Saturday, December 11, 2010
NatGeo has a site called "Your Shot" where photographers can submit their incredible photos, for a variety of reasons, and if selected, get put on the site and I think get put into a contest in the future. Tundavala made the shot and the image is included here below by photographer David Ligeiro. I could do that :)
Click on the link below to see the Tundavala shot in more detail and more "your Shot" photos
Posted by Akisha Pearman at 7:28 PM
Tundavala is a volcanic fissure (technically a chasm--had to look that up) in the south of the province I live in, Húila. It is AMAZING. 2225 meters to the bottom, which is sea level I believe, at the village of Bibala. One of my students teaches there!
It was 230pm when I left my house and thought about putting the trip off because it looked like it was going to rain something serious. I am so glad we did end up going. Apparently, our rain comes from the Cristo mountain, not Tundavala, so the weather is never the same in the two places.
Driving in we saw what looked like a small canyon on the right and lots of fog moving in really fast
Once we got to the place we couldn't see anything, but since the fog was moving so fast I assured Albertina (my student and friend) that we would be in the clear soon.
The sun tried to peak through. These rocks in the background totally dissapeared at one point, the fog was so thick.
Albertina sulking and taking a walk. She was walking towards the background of the photo...
Towards this. This is where the clouds parted before our eyes and...
What a view!
This little village you see in the distance is Bibala, the place where my student teachers English.
Me, standing in fear, but happiness as well.
I just love the color saturation in this, the road home.
Posted by Akisha Pearman at 5:56 PM
Monday, November 29, 2010
Monday, November 1, 2010
Monday, October 18, 2010
Sunday, October 17, 2010
I was in Namibe city over night and took advantage of the morning before I left to walk around and take pics of the cute little port city. I still need to do research, but I think Namibe was a large slave port, sending slaves to places like Brazil and Sao Tomé. It really resembles Inhambane in its architecture though Namibe is much larger than tiny Ibane.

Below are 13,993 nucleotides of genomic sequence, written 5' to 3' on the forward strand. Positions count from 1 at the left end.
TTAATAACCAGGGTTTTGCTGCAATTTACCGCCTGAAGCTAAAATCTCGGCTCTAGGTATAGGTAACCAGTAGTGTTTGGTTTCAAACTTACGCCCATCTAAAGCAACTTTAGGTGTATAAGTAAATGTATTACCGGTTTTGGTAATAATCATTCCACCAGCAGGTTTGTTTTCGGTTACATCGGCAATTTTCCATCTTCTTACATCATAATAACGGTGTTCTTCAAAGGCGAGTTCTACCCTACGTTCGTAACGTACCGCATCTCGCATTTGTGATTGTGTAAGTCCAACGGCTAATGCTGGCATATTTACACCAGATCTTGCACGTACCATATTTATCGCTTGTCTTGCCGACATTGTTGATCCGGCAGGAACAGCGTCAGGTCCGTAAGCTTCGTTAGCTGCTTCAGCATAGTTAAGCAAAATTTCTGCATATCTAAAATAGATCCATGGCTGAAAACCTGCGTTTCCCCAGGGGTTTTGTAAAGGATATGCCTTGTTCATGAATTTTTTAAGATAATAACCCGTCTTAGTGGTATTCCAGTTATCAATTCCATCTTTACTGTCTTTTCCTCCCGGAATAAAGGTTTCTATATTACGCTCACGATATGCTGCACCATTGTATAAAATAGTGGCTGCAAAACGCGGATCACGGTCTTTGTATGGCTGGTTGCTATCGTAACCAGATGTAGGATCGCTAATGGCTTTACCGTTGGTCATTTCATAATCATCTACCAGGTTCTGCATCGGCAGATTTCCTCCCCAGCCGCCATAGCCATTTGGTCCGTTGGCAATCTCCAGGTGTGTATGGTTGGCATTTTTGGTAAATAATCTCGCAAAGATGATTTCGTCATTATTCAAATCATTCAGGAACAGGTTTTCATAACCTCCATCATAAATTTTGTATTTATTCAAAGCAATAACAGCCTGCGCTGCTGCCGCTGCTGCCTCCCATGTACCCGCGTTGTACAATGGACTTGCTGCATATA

Olive trees! This area in the dessert used to be the only producer of olive oil in Angola. Supoosedly they still produce some.
Goodies that I never eat cause they are not truly sweet or have meat in them
A cute abandoned van near the railroad
close up of paint on a building
A house with a railroad fence
if the Portuguese did something right it was the decorations on the houses. Some are really nice
Boats in Namibe harbor
Mozambique's Eduardo Mondlane Avenue in Namibe
Lazy dog on a Sunday
Posted by Akisha Pearman at 8:02 PM
Friday, October 15, 2010
I don't know how scientifically accurate his study was, but out outgoing Dean (the new guy was instated last Friday) made a short presentation about ISCED's history since he has been there (9 years). He also gave some stats on certain aspects of the school and faculty. This one shows the different nationalities of the faculty members over the years--from the top, Angolan, Armenian, Bulgarian,Brazilian, Cabo Verdean, Congolese, Cuban, then me...the only American ever, according to their records, Portuguese, and Vietnamese. Pretty neat stuff. Hope I represent for my American peeps. :)
Posted by Akisha Pearman at 10:13 PM